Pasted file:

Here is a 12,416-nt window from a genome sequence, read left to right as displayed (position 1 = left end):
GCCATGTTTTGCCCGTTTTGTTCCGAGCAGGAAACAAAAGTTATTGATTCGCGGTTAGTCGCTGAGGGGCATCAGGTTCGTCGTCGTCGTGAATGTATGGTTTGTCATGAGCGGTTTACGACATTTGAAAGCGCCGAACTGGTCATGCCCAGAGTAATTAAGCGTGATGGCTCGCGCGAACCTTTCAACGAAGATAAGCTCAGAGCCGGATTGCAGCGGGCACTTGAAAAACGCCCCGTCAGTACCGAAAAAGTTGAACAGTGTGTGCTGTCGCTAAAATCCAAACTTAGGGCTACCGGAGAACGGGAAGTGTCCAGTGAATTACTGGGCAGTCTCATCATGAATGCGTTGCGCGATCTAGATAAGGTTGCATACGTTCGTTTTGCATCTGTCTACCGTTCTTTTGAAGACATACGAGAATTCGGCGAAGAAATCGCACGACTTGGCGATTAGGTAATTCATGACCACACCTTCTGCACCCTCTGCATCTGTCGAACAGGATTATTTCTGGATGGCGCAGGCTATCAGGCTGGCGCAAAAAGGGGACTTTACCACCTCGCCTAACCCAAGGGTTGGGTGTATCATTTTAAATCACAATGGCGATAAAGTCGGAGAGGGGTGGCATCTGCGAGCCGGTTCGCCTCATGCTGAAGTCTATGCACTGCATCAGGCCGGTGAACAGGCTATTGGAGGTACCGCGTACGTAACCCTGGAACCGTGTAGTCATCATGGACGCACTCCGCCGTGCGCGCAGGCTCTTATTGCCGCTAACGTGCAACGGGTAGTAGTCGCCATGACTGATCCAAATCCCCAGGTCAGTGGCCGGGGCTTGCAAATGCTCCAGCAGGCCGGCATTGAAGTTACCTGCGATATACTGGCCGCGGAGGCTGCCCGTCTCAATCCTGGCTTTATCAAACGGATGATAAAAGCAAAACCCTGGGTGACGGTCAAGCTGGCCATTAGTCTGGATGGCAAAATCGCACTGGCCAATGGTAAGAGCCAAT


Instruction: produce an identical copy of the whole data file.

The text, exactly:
Here is a 12,416-nt window from a genome sequence, read left to right as displayed (position 1 = left end):
GCCATGTTTTGCCCGTTTTGTTCCGAGCAGGAAACAAAAGTTATTGATTCGCGGTTAGTCGCTGAGGGGCATCAGGTTCGTCGTCGTCGTGAATGTATGGTTTGTCATGAGCGGTTTACGACATTTGAAAGCGCCGAACTGGTCATGCCCAGAGTAATTAAGCGTGATGGCTCGCGCGAACCTTTCAACGAAGATAAGCTCAGAGCCGGATTGCAGCGGGCACTTGAAAAACGCCCCGTCAGTACCGAAAAAGTTGAACAGTGTGTGCTGTCGCTAAAATCCAAACTTAGGGCTACCGGAGAACGGGAAGTGTCCAGTGAATTACTGGGCAGTCTCATCATGAATGCGTTGCGCGATCTAGATAAGGTTGCATACGTTCGTTTTGCATCTGTCTACCGTTCTTTTGAAGACATACGAGAATTCGGCGAAGAAATCGCACGACTTGGCGATTAGGTAATTCATGACCACACCTTCTGCACCCTCTGCATCTGTCGAACAGGATTATTTCTGGATGGCGCAGGCTATCAGGCTGGCGCAAAAAGGGGACTTTACCACCTCGCCTAACCCAAGGGTTGGGTGTATCATTTTAAATCACAATGGCGATAAAGTCGGAGAGGGGTGGCATCTGCGAGCCGGTTCGCCTCATGCTGAAGTCTATGCACTGCATCAGGCCGGTGAACAGGCTATTGGAGGTACCGCGTACGTAACCCTGGAACCGTGTAGTCATCATGGACGCACTCCGCCGTGCGCGCAGGCTCTTATTGCCGCTAACGTGCAACGGGTAGTAGTCGCCATGACTGATCCAAATCCCCAGGTCAGTGGCCGGGGCTTGCAAATGCTCCAGCAGGCCGGCATTGAAGTTACCTGCGATATACTGGCCGCGGAGGCTGCCCGTCTCAATCCTGGCTTTATCAAACGGATGATAAAAGCAAAACCCTGGGTGACGGTCAAGCTGGCCATTAGTCTGGATGGCAAAATCGCACTGGCCAATGGTAAGAGCCAAT